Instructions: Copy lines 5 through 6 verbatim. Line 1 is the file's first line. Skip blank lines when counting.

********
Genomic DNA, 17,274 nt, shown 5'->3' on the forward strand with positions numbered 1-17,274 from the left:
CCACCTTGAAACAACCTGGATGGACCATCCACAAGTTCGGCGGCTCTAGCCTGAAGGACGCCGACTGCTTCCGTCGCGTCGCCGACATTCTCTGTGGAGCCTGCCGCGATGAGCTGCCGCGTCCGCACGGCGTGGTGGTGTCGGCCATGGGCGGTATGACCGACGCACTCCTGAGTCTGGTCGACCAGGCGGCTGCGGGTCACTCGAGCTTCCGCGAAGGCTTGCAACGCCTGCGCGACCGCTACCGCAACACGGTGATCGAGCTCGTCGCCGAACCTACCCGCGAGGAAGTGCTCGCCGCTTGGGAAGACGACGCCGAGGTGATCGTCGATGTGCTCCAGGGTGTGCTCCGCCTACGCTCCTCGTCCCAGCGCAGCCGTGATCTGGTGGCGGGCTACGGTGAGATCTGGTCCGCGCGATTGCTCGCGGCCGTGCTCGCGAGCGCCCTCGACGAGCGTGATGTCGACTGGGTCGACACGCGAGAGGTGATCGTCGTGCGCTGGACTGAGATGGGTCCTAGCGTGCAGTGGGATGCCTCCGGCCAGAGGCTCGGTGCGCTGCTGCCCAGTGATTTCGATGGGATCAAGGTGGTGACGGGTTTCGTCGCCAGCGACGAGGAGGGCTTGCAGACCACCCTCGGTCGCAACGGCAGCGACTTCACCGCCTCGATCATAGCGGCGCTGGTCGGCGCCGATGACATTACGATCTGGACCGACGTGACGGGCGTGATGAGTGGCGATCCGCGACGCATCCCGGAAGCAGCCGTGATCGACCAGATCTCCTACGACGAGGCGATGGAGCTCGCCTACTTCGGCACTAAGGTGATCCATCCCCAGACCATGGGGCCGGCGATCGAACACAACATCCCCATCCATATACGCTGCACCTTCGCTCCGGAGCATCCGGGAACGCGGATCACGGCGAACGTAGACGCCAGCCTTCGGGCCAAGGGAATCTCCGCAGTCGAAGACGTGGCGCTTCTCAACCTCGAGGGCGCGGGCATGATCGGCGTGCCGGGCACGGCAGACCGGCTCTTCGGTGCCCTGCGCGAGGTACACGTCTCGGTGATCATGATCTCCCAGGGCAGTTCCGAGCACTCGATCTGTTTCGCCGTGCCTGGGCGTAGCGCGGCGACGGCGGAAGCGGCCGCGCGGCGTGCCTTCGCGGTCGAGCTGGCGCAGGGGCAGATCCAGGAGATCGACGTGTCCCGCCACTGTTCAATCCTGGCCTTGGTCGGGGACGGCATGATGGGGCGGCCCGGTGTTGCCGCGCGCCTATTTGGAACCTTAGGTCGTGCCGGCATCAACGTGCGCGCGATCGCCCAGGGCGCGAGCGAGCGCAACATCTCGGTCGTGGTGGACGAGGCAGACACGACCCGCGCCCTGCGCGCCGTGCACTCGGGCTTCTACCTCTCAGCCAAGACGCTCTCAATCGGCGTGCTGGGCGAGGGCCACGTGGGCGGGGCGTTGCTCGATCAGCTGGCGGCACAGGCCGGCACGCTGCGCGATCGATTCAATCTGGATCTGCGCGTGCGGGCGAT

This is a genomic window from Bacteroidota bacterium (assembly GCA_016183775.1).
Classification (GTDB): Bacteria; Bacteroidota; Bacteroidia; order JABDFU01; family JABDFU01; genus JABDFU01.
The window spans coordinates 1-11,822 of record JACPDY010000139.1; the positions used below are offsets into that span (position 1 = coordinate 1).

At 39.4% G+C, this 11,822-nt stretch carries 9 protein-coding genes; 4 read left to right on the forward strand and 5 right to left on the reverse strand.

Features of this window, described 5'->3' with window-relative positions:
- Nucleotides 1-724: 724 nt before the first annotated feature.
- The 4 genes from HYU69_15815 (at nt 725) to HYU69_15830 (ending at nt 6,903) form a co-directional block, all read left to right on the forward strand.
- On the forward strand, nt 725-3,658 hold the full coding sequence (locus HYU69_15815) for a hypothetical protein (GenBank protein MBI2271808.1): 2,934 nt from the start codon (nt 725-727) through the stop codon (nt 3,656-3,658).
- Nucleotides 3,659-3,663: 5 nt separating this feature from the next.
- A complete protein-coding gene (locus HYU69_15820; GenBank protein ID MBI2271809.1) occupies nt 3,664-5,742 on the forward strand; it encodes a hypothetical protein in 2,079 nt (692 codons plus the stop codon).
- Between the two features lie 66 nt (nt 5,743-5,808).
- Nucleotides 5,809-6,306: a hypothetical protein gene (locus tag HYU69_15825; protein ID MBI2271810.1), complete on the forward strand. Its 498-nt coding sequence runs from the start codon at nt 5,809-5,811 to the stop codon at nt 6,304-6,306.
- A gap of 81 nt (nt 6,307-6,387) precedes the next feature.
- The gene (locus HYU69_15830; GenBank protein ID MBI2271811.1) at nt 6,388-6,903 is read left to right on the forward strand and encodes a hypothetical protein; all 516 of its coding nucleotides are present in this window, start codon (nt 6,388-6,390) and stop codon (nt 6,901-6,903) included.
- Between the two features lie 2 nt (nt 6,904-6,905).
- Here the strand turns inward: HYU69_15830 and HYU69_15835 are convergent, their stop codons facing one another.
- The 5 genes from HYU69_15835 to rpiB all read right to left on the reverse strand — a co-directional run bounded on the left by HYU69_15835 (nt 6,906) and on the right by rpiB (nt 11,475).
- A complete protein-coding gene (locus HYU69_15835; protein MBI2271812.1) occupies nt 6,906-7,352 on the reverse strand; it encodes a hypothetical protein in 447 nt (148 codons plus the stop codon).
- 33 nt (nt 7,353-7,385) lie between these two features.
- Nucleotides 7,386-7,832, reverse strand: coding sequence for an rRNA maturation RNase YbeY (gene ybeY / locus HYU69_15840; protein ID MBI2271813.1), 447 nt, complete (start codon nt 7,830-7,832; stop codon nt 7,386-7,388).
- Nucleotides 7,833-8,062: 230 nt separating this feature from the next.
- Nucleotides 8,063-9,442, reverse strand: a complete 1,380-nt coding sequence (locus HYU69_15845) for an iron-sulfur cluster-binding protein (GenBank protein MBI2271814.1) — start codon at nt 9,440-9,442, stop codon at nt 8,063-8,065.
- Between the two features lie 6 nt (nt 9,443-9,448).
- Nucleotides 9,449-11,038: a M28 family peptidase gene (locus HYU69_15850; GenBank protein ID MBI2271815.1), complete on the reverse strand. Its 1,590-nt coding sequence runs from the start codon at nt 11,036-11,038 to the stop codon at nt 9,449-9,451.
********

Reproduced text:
The window spans coordinates 1-11,822 of record JACPDY010000139.1; the positions used below are offsets into that span (position 1 = coordinate 1).

At 39.4% G+C, this 11,822-nt stretch carries 9 protein-coding genes; 4 read left to right on the forward strand and 5 right to left on the reverse strand.